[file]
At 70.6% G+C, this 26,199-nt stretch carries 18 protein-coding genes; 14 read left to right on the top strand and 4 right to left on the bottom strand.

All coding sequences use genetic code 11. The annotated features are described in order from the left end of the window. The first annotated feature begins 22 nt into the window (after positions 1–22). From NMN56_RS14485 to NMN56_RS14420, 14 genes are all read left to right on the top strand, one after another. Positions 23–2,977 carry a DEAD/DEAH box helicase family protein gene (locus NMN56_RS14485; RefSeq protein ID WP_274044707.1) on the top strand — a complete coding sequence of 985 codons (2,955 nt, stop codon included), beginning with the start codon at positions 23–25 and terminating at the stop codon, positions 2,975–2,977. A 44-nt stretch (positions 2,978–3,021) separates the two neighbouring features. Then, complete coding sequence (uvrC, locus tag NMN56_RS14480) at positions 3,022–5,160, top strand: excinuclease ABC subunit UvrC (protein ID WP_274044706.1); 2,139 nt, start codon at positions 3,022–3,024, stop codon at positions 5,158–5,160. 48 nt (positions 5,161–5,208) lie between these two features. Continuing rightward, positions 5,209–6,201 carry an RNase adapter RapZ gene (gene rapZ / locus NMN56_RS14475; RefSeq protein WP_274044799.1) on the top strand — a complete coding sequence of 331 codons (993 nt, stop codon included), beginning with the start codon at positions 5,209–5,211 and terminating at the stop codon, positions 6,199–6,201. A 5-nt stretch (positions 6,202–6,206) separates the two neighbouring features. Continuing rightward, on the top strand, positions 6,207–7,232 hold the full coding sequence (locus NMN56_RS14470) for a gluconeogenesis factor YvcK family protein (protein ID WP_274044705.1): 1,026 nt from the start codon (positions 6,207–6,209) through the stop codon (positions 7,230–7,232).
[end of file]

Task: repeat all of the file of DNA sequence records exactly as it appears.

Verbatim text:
At 70.6% G+C, this 26,199-nt stretch carries 18 protein-coding genes; 14 read left to right on the top strand and 4 right to left on the bottom strand.

All coding sequences use genetic code 11. The annotated features are described in order from the left end of the window. The first annotated feature begins 22 nt into the window (after positions 1–22). From NMN56_RS14485 to NMN56_RS14420, 14 genes are all read left to right on the top strand, one after another. Positions 23–2,977 carry a DEAD/DEAH box helicase family protein gene (locus NMN56_RS14485; RefSeq protein ID WP_274044707.1) on the top strand — a complete coding sequence of 985 codons (2,955 nt, stop codon included), beginning with the start codon at positions 23–25 and terminating at the stop codon, positions 2,975–2,977. A 44-nt stretch (positions 2,978–3,021) separates the two neighbouring features. Then, complete coding sequence (uvrC, locus tag NMN56_RS14480) at positions 3,022–5,160, top strand: excinuclease ABC subunit UvrC (protein ID WP_274044706.1); 2,139 nt, start codon at positions 3,022–3,024, stop codon at positions 5,158–5,160. 48 nt (positions 5,161–5,208) lie between these two features. Continuing rightward, positions 5,209–6,201 carry an RNase adapter RapZ gene (gene rapZ / locus NMN56_RS14475; RefSeq protein WP_274044799.1) on the top strand — a complete coding sequence of 331 codons (993 nt, stop codon included), beginning with the start codon at positions 5,209–5,211 and terminating at the stop codon, positions 6,199–6,201. A 5-nt stretch (positions 6,202–6,206) separates the two neighbouring features. Continuing rightward, on the top strand, positions 6,207–7,232 hold the full coding sequence (locus NMN56_RS14470) for a gluconeogenesis factor YvcK family protein (protein ID WP_274044705.1): 1,026 nt from the start codon (positions 6,207–6,209) through the stop codon (positions 7,230–7,232).